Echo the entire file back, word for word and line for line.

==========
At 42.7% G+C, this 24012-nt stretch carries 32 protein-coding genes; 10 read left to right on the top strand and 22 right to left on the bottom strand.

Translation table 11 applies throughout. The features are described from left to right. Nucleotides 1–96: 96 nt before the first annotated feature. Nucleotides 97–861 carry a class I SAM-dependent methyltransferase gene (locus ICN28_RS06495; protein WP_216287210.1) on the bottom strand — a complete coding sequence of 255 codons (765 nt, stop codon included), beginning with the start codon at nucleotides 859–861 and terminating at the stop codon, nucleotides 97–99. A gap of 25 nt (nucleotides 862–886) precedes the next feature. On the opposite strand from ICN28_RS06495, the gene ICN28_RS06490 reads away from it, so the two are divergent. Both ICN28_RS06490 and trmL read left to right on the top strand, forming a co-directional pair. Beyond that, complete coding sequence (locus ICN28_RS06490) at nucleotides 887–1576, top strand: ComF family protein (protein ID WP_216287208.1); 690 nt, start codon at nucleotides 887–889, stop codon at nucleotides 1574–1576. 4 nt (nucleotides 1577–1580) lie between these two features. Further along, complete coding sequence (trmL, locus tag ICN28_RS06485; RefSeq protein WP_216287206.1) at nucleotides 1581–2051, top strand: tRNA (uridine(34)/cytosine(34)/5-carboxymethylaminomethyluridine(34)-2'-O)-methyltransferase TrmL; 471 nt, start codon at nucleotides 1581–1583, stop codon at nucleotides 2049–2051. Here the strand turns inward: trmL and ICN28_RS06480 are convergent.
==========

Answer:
At 42.7% G+C, this 24012-nt stretch carries 32 protein-coding genes; 10 read left to right on the top strand and 22 right to left on the bottom strand.

Translation table 11 applies throughout. The features are described from left to right. Nucleotides 1–96: 96 nt before the first annotated feature. Nucleotides 97–861 carry a class I SAM-dependent methyltransferase gene (locus ICN28_RS06495; protein WP_216287210.1) on the bottom strand — a complete coding sequence of 255 codons (765 nt, stop codon included), beginning with the start codon at nucleotides 859–861 and terminating at the stop codon, nucleotides 97–99. A gap of 25 nt (nucleotides 862–886) precedes the next feature. On the opposite strand from ICN28_RS06495, the gene ICN28_RS06490 reads away from it, so the two are divergent. Both ICN28_RS06490 and trmL read left to right on the top strand, forming a co-directional pair. Beyond that, complete coding sequence (locus ICN28_RS06490) at nucleotides 887–1576, top strand: ComF family protein (protein ID WP_216287208.1); 690 nt, start codon at nucleotides 887–889, stop codon at nucleotides 1574–1576. 4 nt (nucleotides 1577–1580) lie between these two features. Further along, complete coding sequence (trmL, locus tag ICN28_RS06485; RefSeq protein WP_216287206.1) at nucleotides 1581–2051, top strand: tRNA (uridine(34)/cytosine(34)/5-carboxymethylaminomethyluridine(34)-2'-O)-methyltransferase TrmL; 471 nt, start codon at nucleotides 1581–1583, stop codon at nucleotides 2049–2051. Here the strand turns inward: trmL and ICN28_RS06480 are convergent.